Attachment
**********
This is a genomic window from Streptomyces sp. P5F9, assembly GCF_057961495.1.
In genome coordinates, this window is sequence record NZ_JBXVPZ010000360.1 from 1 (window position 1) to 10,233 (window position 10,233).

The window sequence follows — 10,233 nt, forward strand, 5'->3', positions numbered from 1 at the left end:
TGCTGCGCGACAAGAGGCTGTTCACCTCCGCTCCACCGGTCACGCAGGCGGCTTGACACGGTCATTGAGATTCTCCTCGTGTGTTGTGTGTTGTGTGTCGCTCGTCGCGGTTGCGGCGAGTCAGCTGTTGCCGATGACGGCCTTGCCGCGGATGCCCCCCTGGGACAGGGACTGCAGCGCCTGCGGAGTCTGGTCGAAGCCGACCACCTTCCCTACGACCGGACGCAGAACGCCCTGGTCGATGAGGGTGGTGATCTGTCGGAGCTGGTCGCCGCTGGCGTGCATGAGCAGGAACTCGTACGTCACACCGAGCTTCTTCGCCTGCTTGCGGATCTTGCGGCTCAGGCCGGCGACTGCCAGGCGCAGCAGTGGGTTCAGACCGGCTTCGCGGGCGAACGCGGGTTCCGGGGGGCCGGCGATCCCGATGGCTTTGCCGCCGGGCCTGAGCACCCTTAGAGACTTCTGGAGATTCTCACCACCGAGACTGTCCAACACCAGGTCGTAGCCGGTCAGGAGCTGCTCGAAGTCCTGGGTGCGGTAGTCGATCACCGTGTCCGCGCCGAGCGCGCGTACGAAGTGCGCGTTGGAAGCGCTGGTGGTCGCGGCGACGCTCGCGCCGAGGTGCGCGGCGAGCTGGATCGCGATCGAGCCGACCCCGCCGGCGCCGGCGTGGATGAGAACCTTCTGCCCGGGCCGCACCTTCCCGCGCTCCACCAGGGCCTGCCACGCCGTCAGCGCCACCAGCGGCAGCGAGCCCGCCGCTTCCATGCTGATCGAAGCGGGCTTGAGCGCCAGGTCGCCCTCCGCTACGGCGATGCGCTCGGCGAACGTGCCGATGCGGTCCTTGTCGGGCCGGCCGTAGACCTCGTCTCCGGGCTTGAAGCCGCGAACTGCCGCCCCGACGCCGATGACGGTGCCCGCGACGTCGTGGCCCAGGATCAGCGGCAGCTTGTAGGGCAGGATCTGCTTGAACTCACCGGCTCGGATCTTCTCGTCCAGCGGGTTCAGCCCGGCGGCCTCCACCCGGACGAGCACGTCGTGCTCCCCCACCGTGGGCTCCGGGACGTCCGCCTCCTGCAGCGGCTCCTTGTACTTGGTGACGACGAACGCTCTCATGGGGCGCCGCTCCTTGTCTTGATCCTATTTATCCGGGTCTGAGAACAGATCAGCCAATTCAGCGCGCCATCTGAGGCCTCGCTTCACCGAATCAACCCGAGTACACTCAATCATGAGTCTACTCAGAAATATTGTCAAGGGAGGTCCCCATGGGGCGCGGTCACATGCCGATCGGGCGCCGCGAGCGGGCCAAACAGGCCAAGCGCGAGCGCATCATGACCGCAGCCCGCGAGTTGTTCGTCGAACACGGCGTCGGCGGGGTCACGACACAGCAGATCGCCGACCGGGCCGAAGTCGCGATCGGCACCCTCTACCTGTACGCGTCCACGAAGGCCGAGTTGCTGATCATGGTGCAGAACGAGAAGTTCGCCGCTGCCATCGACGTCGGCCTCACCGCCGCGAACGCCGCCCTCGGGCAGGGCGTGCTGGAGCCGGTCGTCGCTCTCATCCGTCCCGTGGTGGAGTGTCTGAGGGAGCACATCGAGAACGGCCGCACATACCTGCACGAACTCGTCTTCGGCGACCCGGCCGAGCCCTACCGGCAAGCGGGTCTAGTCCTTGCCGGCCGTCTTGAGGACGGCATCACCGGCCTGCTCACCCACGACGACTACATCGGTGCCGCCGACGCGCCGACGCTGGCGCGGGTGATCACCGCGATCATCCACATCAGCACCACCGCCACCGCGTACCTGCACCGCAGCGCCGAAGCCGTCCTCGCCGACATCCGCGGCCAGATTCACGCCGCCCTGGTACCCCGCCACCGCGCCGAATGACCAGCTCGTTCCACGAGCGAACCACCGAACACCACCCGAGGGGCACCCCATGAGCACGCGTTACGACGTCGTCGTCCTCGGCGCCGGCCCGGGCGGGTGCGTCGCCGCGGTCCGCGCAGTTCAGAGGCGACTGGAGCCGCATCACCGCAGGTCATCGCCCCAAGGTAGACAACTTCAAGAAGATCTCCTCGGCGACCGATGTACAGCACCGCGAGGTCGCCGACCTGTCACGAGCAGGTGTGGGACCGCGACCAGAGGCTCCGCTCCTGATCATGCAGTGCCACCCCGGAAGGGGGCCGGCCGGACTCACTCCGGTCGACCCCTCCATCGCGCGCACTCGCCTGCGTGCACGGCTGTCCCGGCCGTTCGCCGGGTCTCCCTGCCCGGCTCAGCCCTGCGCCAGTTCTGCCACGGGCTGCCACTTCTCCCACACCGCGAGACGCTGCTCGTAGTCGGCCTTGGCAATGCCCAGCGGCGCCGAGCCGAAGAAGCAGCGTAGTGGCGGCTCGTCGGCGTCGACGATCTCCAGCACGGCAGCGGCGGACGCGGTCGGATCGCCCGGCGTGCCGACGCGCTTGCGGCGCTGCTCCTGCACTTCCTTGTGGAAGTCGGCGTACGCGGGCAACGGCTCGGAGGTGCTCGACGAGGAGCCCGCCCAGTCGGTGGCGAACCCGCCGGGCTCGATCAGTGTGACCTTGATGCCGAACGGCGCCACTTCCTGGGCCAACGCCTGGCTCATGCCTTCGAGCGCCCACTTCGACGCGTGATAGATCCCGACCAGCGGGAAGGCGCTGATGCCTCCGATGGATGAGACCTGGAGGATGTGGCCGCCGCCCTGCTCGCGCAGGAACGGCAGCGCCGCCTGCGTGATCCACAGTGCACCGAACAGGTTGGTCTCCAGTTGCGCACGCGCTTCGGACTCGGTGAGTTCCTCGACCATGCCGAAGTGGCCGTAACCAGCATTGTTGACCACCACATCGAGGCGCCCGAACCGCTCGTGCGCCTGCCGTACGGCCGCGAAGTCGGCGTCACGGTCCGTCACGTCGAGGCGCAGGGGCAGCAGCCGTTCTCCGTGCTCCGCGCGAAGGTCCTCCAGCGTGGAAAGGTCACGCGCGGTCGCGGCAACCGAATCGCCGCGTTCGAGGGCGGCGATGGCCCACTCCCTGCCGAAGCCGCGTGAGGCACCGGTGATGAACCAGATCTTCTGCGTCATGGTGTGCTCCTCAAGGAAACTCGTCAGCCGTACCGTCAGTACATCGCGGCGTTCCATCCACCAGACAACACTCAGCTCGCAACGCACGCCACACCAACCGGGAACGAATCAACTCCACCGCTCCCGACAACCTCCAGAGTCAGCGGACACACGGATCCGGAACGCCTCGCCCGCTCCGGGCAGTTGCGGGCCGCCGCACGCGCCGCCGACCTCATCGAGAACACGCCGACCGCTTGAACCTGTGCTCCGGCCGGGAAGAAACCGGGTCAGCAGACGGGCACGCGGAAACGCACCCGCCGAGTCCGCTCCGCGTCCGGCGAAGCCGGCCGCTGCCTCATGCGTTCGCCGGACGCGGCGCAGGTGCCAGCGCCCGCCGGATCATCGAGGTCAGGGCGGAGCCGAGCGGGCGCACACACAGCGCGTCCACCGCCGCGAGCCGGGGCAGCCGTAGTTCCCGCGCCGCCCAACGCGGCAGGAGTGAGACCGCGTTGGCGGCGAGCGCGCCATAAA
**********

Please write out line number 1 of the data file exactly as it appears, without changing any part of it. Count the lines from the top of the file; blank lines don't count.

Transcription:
This is a genomic window from Streptomyces sp. P5F9, assembly GCF_057961495.1.